In 2009, a new glassfront snack machine, the Merchant 6 from Crane Merchandising Systems, offered a new row for gum and mint products. In addition, aftermarket specialist Vendors Exchange International Inc. offered a retrofit kit for these items.
Recession trumps health and wellness
Health and wellness continued to be a public issue in 2009, but the impact on the candy/snack/confection segment was not significant. Vending operators claimed consumers were more interested in getting the best value for their money than in wellness during a recession.
Operators noticed manufacturers offered more products with health association, including more that are not too expensive. However, many operators remained dissatisfied with the variety available and the pricing.
Nutrition snacks — which include breakfast bars, cereal, fruit snacks, functional bars, nutritional pretzels, granola bars, rice cakes, trail mix — gained market share slightly in 2009.
Nuts and seeds, which are not categorized by MSA as nutrition snacks but are believed to be associated with wellness, lost market share in 2009, even though the number of nuts and seeds stocked in machines increased. One contributing factor was a nationwide peanut recall early in 2009 that caused operators to remove products containing peanuts for a few weeks.
Food snacks, including meat sticks and meat and cheese sticks, posted strong gains in 2009.
Also noteworthy was the sheer number of products introduced to the candy/snack/confection segment in 2009: 245 products were introduced, more than double the previous year.
Hot beverage vending falls
The hot beverage segment continued its decline in 2009 as operators found more locations were unable to justify the expense of having a hot drink machine. The loss in hot beverage vending sales has been more than matched by the growth of OCS in recent years. Since 2007, vending operators have generated more revenue from OCS than from hot beverage vending, as indicated in chart 10 on page 36.
Hot beverages sales fell more than any product segment besides vend food and manual feeding in 2009.
Even in locations that were large enough to justify hot beverage machines, vending operators found that sales declined. This was largely due to the consumer’s greater access to high-quality, freshly-brewed coffee at coffee shops, fast food restaurants, convenience stores and coffee kiosks.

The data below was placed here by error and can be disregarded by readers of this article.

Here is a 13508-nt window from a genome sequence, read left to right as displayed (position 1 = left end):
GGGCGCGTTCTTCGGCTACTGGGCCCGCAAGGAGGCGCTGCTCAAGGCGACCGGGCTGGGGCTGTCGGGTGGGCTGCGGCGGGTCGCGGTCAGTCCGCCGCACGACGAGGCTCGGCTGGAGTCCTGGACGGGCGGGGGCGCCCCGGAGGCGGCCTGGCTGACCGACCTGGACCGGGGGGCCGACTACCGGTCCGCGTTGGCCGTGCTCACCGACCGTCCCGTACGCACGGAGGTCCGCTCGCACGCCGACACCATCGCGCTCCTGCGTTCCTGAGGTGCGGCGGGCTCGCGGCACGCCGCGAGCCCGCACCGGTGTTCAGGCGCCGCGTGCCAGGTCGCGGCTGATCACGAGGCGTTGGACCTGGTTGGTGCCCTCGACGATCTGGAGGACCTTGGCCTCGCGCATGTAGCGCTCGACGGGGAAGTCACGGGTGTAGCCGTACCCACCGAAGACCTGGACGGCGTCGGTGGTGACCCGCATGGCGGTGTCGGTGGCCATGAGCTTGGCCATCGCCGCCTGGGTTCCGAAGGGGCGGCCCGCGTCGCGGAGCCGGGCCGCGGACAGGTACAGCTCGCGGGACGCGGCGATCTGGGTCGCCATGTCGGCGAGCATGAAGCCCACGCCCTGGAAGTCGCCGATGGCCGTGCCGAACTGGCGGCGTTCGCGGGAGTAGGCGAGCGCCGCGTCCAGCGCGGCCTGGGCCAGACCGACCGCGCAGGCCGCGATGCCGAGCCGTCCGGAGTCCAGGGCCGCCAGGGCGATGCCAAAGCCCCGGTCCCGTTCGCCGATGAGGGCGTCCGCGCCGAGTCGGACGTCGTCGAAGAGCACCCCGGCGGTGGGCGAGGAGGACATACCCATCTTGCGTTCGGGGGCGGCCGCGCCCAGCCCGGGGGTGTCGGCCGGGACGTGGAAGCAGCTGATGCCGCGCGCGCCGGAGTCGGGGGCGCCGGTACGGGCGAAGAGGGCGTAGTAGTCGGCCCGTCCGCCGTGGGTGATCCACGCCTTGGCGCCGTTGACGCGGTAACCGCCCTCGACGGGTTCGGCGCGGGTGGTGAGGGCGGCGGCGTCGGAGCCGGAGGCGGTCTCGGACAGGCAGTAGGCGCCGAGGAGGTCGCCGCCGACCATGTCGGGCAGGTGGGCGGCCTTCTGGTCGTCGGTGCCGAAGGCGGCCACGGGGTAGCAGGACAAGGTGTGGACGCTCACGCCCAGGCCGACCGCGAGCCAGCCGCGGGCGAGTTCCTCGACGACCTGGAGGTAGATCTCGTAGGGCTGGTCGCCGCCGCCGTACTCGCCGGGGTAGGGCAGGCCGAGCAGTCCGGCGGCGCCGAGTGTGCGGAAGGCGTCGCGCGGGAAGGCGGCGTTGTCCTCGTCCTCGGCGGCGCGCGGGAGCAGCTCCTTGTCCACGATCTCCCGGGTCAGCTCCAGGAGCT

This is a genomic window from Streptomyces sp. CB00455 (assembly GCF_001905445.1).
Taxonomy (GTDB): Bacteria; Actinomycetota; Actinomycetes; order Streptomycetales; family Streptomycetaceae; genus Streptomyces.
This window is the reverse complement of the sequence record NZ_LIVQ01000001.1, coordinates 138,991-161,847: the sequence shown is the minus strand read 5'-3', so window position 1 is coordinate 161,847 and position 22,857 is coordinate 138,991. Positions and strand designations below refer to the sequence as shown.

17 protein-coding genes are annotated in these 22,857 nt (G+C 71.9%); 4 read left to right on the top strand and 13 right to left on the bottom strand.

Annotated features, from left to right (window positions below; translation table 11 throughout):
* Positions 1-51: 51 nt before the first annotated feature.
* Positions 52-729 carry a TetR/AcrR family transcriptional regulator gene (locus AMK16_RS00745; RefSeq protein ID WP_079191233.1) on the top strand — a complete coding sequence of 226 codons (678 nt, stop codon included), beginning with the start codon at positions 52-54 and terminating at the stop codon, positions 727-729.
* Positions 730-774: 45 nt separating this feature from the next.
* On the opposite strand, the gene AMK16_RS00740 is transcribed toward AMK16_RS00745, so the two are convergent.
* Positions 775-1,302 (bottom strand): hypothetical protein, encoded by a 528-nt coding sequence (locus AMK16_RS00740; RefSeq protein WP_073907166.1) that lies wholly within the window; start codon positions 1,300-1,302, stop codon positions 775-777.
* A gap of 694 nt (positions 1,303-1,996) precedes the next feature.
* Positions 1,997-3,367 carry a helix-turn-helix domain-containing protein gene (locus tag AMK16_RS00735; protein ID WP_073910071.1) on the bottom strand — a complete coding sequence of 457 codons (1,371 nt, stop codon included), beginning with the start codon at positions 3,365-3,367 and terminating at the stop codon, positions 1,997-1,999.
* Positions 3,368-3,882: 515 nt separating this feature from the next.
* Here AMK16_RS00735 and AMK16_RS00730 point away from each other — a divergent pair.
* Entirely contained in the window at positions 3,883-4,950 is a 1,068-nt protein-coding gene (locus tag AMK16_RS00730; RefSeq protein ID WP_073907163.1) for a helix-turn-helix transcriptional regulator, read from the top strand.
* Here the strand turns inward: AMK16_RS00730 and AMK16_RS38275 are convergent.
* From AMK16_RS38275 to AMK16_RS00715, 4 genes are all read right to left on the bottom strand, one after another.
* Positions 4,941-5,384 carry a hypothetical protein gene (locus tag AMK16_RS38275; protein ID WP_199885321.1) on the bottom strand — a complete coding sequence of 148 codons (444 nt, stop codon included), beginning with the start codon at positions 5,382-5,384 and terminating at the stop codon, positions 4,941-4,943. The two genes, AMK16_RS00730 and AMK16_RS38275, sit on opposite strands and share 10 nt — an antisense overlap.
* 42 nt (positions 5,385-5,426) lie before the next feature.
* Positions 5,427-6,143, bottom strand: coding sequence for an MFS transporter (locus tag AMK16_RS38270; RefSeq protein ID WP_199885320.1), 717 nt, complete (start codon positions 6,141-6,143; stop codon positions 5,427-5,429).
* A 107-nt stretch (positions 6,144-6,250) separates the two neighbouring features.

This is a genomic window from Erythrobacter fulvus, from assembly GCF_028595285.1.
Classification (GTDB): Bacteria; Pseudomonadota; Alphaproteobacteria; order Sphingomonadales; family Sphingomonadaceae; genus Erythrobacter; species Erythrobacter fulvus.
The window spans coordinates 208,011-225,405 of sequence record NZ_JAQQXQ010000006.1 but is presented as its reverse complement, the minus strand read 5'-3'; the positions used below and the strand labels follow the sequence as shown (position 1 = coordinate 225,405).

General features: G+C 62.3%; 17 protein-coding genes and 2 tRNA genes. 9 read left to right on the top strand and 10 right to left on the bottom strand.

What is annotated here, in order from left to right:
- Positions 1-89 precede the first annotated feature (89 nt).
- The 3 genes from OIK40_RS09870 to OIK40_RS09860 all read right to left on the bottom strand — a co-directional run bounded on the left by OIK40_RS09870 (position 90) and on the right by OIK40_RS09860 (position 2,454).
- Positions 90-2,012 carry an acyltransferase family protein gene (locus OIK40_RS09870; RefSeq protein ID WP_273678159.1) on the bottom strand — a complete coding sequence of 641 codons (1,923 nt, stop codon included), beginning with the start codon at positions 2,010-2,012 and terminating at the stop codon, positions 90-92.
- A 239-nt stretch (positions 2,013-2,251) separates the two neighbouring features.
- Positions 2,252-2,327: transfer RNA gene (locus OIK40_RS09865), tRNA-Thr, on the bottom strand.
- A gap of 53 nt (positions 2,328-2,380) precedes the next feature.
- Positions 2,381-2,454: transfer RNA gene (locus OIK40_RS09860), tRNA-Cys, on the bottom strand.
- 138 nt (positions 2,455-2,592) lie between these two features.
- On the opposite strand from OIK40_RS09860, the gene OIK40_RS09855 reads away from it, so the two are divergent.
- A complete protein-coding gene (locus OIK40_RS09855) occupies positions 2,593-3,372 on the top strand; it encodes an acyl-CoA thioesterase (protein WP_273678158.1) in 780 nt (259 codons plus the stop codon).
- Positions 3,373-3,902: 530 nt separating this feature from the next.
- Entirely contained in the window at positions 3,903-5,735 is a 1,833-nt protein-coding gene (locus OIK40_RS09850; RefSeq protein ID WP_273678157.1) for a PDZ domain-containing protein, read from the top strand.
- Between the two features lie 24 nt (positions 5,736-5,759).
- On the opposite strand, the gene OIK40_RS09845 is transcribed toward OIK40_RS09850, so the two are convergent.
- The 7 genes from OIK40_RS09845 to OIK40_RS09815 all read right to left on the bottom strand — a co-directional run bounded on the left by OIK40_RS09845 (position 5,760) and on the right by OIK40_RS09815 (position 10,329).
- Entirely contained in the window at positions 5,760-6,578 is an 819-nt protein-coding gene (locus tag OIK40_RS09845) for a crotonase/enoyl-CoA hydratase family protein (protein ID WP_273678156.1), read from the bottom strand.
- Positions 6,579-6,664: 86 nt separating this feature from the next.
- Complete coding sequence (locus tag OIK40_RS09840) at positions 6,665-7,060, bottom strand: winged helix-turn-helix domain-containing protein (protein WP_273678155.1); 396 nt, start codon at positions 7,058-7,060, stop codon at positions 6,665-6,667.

Those operators who did report success with hot beverage vending noticed that profit margins were lower than they used to be due to the higher cost of product, equipment and maintenance.
Vending operators who wanted to succeed in hot beverage vending found machines capable of offering more variety and better quality product.
But even with better coffee, vending operators found it necessary to go out of their way to make consumers aware of this due to widespread negative attitudes about vended coffee.
Some operators accomplished this by offering free coffee periodically from their machines.
Vend food keeps struggling
The vend food segment, which has been declining for years due to worksite downsizing, took its biggest hit ever and the biggest hit of all product segments outside of manual feeding in 2009.
For the second consecutive year, frozen food machines, which grew steadily since their introduction in the early 1990s, declined. The fallout in frozen machines, which allow operators to offer food without incurring the waste involved with refrigerated machines, underscored the sorry state of food vending in 2009.
Ever since the introduction of frozen machines, the expansion of this segment more than offset the decline in refrigerated machines, which has been continuous for the past decade.
Frozen machines, for their part, are not fully used for food; most are used for ice cream.
Operators were more aggressive raising food prices in 2009 than any segment besides cold drinks and snacks. But the price hikes did little to offset the decline in machine placements and the consumer’s unwillingness to patronize the food machine.
While vend food offered some of the best single-serve food values available to consumers, negative perception of vend food remained a major obstacle. Even at a time when consumers were more value conscious, negative perception of vend food prevented them from choosing the vending machine over the fast food restaurant or the convenience store.